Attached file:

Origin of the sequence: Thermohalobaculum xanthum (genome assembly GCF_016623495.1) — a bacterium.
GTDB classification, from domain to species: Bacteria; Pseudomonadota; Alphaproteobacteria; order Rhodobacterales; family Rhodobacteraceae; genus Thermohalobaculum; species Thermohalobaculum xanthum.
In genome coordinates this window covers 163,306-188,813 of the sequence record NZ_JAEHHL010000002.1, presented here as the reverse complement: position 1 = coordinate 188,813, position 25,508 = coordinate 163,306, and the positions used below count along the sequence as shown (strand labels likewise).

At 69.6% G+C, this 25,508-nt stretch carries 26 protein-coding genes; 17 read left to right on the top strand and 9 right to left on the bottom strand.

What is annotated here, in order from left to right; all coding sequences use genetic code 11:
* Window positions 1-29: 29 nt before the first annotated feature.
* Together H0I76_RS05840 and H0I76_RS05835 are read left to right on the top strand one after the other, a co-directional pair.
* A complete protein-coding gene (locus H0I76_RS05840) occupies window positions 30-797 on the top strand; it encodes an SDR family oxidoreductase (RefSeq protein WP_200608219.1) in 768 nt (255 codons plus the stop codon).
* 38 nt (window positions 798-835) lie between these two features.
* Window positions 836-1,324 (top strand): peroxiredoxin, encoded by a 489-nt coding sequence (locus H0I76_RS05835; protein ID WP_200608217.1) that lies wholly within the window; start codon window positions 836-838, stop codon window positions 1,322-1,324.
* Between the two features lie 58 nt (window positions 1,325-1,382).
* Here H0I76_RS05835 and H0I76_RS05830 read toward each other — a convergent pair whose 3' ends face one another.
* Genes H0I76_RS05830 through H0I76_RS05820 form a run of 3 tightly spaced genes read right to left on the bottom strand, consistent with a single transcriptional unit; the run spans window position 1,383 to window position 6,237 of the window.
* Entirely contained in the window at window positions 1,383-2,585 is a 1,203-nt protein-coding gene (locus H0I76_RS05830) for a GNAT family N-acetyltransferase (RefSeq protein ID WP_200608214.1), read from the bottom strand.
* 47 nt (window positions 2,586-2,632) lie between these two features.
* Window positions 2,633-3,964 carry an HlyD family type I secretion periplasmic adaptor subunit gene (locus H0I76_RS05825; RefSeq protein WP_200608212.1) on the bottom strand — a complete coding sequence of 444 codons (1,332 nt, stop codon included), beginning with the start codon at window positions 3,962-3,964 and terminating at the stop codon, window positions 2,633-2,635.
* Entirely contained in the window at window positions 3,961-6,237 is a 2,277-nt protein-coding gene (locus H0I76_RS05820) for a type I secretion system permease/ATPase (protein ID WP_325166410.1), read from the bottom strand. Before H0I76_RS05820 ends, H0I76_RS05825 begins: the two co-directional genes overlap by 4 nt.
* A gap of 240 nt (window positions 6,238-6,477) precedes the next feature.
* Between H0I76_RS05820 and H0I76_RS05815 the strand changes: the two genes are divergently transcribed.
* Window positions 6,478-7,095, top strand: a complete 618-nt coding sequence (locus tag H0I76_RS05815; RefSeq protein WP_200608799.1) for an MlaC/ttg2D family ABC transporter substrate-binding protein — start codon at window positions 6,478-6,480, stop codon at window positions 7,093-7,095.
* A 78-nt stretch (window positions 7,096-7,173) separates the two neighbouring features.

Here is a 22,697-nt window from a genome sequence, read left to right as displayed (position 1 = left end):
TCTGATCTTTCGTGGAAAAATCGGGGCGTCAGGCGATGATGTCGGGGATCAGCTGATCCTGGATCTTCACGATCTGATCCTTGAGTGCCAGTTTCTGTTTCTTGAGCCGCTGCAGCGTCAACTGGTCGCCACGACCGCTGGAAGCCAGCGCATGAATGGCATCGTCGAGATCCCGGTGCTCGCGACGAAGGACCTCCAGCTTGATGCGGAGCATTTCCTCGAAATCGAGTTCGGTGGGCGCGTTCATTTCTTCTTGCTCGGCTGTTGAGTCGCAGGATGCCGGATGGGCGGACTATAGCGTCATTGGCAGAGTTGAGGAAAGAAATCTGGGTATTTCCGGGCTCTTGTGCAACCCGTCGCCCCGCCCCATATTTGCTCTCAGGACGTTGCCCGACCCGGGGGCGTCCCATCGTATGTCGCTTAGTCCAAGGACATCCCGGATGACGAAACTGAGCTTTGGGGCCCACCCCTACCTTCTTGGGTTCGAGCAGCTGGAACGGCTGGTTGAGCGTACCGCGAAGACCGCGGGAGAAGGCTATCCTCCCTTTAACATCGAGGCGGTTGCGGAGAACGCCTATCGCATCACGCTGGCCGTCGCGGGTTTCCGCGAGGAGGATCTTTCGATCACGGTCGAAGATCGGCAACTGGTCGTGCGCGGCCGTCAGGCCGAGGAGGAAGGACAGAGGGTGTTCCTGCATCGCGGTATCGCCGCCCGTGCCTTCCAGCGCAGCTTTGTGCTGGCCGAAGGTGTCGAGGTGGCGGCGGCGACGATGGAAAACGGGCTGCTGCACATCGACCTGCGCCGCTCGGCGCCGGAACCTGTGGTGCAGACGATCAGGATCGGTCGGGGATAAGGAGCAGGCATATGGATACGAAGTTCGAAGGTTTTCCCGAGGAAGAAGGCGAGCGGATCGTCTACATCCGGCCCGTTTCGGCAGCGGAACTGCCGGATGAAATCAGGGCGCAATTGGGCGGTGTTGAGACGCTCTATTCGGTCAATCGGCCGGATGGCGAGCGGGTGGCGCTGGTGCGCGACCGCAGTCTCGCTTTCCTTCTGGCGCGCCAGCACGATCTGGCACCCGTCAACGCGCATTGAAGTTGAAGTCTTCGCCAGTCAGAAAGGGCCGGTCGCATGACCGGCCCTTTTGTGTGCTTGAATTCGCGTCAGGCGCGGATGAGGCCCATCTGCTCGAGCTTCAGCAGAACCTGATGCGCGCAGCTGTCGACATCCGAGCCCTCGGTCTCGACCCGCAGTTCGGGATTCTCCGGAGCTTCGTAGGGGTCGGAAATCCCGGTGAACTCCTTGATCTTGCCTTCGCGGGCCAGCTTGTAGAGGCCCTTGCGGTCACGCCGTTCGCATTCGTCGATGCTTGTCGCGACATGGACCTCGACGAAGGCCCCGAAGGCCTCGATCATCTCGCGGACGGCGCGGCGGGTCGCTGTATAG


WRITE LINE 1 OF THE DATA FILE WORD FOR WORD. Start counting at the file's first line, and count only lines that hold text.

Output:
Origin of the sequence: Thermohalobaculum xanthum (genome assembly GCF_016623495.1) — a bacterium.